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Tips to avoid late-night snacking

An important weight management tip is to eat when you we feel true, physiological hunger. Eating when not truly hungry can lead to excess calories and weight gain. Excessive snacking before bedtime and/or late at night, in particular, can become a bad habit. It can be a ‘go to’ behavior to distract us when we are experiencing uncomfortable or unpleasant feelings, such as frustration, anger, fear and boredom. Even excess stress and exhaustion can play a role in night-time eating. Here are some tips to limit mindless eating at night:

Eat well during the day: Aim to consume regular, well balanced meals with a wide variety of foods. Take time to plan your meals and snacks. Listen to your body and stay fueled throughout the day, according to your hunger levels.

Include fiber-rich foods: Few Americans eat enough of fiber-rich foods. Fiber, found in plant foods, promotes digestive and heart health and keeps you feeling fuller longer. Whole grains, fruits and veggies, nuts, seeds and legumes are fiber-rich. The more fiber you eat, the more important it is to drink plenty of water.

Don’t skimp on protein and overdo processed carbs: Noshing on processed carbs all day, such as crackers, white bread, granola bars, sugary cereals, sweets, pastries, and chips, for example, doesn’t provide your body with what it needs for optimum performance. Stick with healthier carb choices, such as fruit, nuts, seeds and whole grains. Pair these foods with a source of protein, such as a hard-boiled egg, Greek yogurt, nut butter, cottage cheese, hummus, tuna, etc.

Think twice before taking a bite: what are you really feeling? Is it true hunger or are you anxious, bored, frustrated or tired? What other activities and behaviors would satisfy you? Consider calling a friend to chat, playing a game, going for a walk, taking a relaxing shower or bath, reading, etc.

Go to bed earlier: if you are eating out of boredom or as a compliment to late-night television, consider an earlier bedtime. Sleep is important for weight control. Inadequate sleep can interfere with efficient carbohydrate metabolism, increase fat storage and hunger.

If you are truly hungry, eat a healthy balanced snack, such as yogurt with fruit, oatmeal with raisins and nuts, 1/2 small turkey sandwich on whole wheat bread or a slice of whole wheat toast spread with peanut butter or low-fat ricotta cheese and a dab of honey or jam. Keep your portions small and avoid distractions while eating.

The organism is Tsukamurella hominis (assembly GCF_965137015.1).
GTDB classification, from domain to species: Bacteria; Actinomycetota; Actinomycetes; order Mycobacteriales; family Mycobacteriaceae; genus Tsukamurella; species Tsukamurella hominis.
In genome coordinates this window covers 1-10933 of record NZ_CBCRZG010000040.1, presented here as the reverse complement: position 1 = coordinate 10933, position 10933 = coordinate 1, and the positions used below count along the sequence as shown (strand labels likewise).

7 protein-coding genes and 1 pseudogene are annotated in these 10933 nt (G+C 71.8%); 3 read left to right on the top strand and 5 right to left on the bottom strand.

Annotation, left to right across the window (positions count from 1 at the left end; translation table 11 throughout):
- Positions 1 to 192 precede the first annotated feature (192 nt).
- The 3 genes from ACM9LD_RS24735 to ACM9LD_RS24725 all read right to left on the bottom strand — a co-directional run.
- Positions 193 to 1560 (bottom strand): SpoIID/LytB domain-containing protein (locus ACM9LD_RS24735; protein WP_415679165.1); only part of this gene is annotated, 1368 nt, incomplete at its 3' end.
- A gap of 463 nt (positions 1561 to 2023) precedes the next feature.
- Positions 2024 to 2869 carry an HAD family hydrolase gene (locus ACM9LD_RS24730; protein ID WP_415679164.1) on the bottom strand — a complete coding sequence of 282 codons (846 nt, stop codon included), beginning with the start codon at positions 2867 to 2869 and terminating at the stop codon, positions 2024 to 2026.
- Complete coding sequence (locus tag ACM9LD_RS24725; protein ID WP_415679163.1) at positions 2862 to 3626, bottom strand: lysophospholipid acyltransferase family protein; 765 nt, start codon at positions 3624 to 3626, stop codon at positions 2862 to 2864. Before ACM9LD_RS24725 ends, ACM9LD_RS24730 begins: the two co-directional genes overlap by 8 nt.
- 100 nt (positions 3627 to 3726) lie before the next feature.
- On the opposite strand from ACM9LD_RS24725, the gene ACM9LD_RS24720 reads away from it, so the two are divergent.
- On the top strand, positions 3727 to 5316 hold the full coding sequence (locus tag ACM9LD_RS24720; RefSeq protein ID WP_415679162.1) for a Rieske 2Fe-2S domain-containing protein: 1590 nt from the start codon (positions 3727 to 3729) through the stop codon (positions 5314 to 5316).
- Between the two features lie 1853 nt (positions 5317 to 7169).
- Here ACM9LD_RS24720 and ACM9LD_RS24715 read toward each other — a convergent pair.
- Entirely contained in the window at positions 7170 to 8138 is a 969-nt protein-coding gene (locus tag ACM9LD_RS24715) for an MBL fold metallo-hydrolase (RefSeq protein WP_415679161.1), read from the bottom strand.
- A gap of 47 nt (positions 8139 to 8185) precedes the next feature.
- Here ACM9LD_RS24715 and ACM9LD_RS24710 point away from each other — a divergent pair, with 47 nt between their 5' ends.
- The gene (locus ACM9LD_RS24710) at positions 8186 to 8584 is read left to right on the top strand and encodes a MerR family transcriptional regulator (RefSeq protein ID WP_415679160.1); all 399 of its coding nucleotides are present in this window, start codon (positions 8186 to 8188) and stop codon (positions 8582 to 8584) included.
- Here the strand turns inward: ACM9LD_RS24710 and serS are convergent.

Nutrition Month: Get Your Plate in Shape

National Nutrition Month Tips

March is National Nutrition Month. The theme, created by the Academy of Nutrition and Dietetics, for 2012, is to ‘get your plate in shape.’ These days it is all about your ‘plate.’ Take the traditional food guide pyramid for example. It is a part of our nutrition history – a thing of the past, having been replaced by the ‘choose my plate‘ graphic.

So, how can ‘A Perfect Plate’ help you to “get your plate in shape?” Try these National Nutrition Month tips this week. Look forward to more helpful ‘good nutrition‘ suggestions this month!

Devote half of your plate to fruits and vegetables

This is particularly important for your lunch and dinner meals. For optimal health benefits and weight management, choose more vegetables (from all five subgroups: orange, dark green, starchy, beans and ‘other’) than fruits. recommends consuming 2.5 cups of vegetables and 2 cups of fruits on a 2000-calorie diet. Don’t forget bright colors such as red (think red bell peppers) and purple/blue (blueberries and beets). Look for what is in season and/or try frozen produce for quick smoothies and side dishes. For each meal, aim to consume at least one piece of fruit, one serving of vegetables, or both.

Vary your protein choices

Think your only options are beef, pork or chicken? Think again. It could be time to update your plate! You have varied nutrition needs. Therefore, you should choose from a variety of foods every week from the ‘protein’ food group. Options include seafood, legumes (starchy beans and peas), eggs and less common plant-based proteins, such as whole soy foods. Examples include edamame, or whole green soybeans, which can be purchased in the frozen food section for ultimate convenience, and quinoa. Quinoa is an iron-rich, high-quality whole grain which also happens to be a ‘complete’ protein food. Complete proteins contain all of the amino acids, like meats, dairy, poultry and fish. Because fish is generally low in total and saturated fat, make it your protein choice at least twice weekly. How much space should lean protein foods take up on your plate? No more than 1/4 of your plate, roughly 3 to 5 oz.

These tips may be publicized during National Nutrition Month throughout March, but you should aim for ‘optimal nutrition’ year-round.